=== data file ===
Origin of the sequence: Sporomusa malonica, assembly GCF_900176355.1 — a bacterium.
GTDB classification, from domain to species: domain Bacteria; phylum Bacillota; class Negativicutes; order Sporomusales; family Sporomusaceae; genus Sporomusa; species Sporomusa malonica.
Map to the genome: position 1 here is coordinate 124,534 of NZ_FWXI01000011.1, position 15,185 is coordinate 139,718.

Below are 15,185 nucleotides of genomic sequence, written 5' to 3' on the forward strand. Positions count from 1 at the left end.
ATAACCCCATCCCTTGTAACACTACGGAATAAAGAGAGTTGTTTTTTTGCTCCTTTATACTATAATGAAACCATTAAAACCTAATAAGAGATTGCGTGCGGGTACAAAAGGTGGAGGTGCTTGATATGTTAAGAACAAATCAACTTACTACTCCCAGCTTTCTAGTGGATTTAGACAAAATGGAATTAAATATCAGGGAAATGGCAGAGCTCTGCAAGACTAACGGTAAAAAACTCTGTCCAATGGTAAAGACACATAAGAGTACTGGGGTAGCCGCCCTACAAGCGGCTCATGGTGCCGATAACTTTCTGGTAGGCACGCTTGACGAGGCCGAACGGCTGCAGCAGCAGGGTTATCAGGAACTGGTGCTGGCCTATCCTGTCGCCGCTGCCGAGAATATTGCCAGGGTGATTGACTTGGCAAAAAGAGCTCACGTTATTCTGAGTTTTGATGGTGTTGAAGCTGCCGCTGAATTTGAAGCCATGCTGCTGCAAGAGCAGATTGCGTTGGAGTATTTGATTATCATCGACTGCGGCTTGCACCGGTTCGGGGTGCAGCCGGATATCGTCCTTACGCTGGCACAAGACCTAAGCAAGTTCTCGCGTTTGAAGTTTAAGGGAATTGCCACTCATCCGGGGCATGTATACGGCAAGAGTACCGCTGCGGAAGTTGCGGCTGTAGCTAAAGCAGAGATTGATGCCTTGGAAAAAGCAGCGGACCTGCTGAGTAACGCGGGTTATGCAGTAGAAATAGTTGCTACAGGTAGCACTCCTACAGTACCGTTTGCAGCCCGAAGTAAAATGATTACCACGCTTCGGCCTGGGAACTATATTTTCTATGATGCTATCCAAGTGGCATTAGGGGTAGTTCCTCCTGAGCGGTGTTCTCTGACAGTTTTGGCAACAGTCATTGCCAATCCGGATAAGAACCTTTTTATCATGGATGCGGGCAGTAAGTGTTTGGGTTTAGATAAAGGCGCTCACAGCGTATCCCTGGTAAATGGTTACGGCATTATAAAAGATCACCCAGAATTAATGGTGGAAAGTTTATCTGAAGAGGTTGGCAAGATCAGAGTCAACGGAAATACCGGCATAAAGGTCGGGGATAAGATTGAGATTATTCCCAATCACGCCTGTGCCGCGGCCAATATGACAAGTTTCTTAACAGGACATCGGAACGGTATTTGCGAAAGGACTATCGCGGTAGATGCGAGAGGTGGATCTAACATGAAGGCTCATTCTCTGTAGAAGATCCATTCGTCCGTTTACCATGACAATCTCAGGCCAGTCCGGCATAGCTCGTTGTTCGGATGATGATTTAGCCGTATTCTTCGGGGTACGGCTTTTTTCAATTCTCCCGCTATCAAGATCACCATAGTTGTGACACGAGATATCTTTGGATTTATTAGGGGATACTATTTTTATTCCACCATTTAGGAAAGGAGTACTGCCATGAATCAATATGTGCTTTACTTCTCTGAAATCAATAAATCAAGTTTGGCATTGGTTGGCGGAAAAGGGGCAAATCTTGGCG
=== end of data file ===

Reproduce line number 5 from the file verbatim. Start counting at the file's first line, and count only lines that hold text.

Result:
ATAACCCCATCCCTTGTAACACTACGGAATAAAGAGAGTTGTTTTTTTGCTCCTTTATACTATAATGAAACCATTAAAACCTAATAAGAGATTGCGTGCGGGTACAAAAGGTGGAGGTGCTTGATATGTTAAGAACAAATCAACTTACTACTCCCAGCTTTCTAGTGGATTTAGACAAAATGGAATTAAATATCAGGGAAATGGCAGAGCTCTGCAAGACTAACGGTAAAAAACTCTGTCCAATGGTAAAGACACATAAGAGTACTGGGGTAGCCGCCCTACAAGCGGCTCATGGTGCCGATAACTTTCTGGTAGGCACGCTTGACGAGGCCGAACGGCTGCAGCAGCAGGGTTATCAGGAACTGGTGCTGGCCTATCCTGTCGCCGCTGCCGAGAATATTGCCAGGGTGATTGACTTGGCAAAAAGAGCTCACGTTATTCTGAGTTTTGATGGTGTTGAAGCTGCCGCTGAATTTGAAGCCATGCTGCTGCAAGAGCAGATTGCGTTGGAGTATTTGATTATCATCGACTGCGGCTTGCACCGGTTCGGGGTGCAGCCGGATATCGTCCTTACGCTGGCACAAGACCTAAGCAAGTTCTCGCGTTTGAAGTTTAAGGGAATTGCCACTCATCCGGGGCATGTATACGGCAAGAGTACCGCTGCGGAAGTTGCGGCTGTAGCTAAAGCAGAGATTGATGCCTTGGAAAAAGCAGCGGACCTGCTGAGTAACGCGGGTTATGCAGTAGAAATAGTTGCTACAGGTAGCACTCCTACAGTACCGTTTGCAGCCCGAAGTAAAATGATTACCACGCTTCGGCCTGGGAACTATATTTTCTATGATGCTATCCAAGTGGCATTAGGGGTAGTTCCTCCTGAGCGGTGTTCTCTGACAGTTTTGGCAACAGTCATTGCCAATCCGGATAAGAACCTTTTTATCATGGATGCGGGCAGTAAGTGTTTGGGTTTAGATAAAGGCGCTCACAGCGTATCCCTGGTAAATGGTTACGGCATTATAAAAGATCACCCAGAATTAATGGTGGAAAGTTTATCTGAAGAGGTTGGCAAGATCAGAGTCAACGGAAATACCGGCATAAAGGTCGGGGATAAGATTGAGATTATTCCCAATCACGCCTGTGCCGCGGCCAATATGACAAGTTTCTTAACAGGACATCGGAACGGTATTTGCGAAAGGACTATCGCGGTAGATGCGAGAGGTGGATCTAACATGAAGGCTCATTCTCTGTAGAAGATCCATTCGTCCGTTTACCATGACAATCTCAGGCCAGTCCGGCATAGCTCGTTGTTCGGATGATGATTTAGCCGTATTCTTCGGGGTACGGCTTTTTTCAATTCTCCCGCTATCAAGATCACCATAGTTGTGACACGAGATATCTTTGGATTTATTAGGGGATACTATTTTTATTCCACCATTTAGGAAAGGAGTACTGCCATGAATCAATATGTGCTTTACTTCTCTGAAATCAATAAATCAAGTTTGGCATTGGTTGGCGGAAAAGGGGCAAATCTTGGCG